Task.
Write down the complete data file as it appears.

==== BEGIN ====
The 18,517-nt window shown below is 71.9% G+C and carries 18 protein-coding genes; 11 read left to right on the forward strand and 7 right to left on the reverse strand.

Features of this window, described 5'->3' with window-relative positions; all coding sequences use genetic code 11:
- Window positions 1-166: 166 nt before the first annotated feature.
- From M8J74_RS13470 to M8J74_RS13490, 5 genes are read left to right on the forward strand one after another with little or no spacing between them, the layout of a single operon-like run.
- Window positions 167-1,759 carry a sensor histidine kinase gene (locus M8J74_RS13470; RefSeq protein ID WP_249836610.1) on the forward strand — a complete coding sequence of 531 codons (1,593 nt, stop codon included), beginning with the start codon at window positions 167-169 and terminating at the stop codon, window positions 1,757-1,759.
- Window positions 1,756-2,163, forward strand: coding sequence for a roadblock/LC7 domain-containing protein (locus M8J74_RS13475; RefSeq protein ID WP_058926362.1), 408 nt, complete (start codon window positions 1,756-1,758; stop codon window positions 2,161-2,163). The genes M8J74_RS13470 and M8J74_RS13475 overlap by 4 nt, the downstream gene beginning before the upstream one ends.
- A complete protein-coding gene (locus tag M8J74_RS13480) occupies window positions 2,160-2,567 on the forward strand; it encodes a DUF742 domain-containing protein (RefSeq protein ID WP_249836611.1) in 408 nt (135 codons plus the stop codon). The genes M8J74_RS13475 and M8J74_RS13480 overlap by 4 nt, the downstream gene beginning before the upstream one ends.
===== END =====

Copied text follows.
The 18,517-nt window shown below is 71.9% G+C and carries 18 protein-coding genes; 11 read left to right on the forward strand and 7 right to left on the reverse strand.

Features of this window, described 5'->3' with window-relative positions; all coding sequences use genetic code 11:
- Window positions 1-166: 166 nt before the first annotated feature.
- From M8J74_RS13470 to M8J74_RS13490, 5 genes are read left to right on the forward strand one after another with little or no spacing between them, the layout of a single operon-like run.
- Window positions 167-1,759 carry a sensor histidine kinase gene (locus M8J74_RS13470; RefSeq protein ID WP_249836610.1) on the forward strand — a complete coding sequence of 531 codons (1,593 nt, stop codon included), beginning with the start codon at window positions 167-169 and terminating at the stop codon, window positions 1,757-1,759.
- Window positions 1,756-2,163, forward strand: coding sequence for a roadblock/LC7 domain-containing protein (locus M8J74_RS13475; RefSeq protein ID WP_058926362.1), 408 nt, complete (start codon window positions 1,756-1,758; stop codon window positions 2,161-2,163). The genes M8J74_RS13470 and M8J74_RS13475 overlap by 4 nt, the downstream gene beginning before the upstream one ends.
- A complete protein-coding gene (locus tag M8J74_RS13480) occupies window positions 2,160-2,567 on the forward strand; it encodes a DUF742 domain-containing protein (RefSeq protein ID WP_249836611.1) in 408 nt (135 codons plus the stop codon). The genes M8J74_RS13475 and M8J74_RS13480 overlap by 4 nt, the downstream gene beginning before the upstream one ends.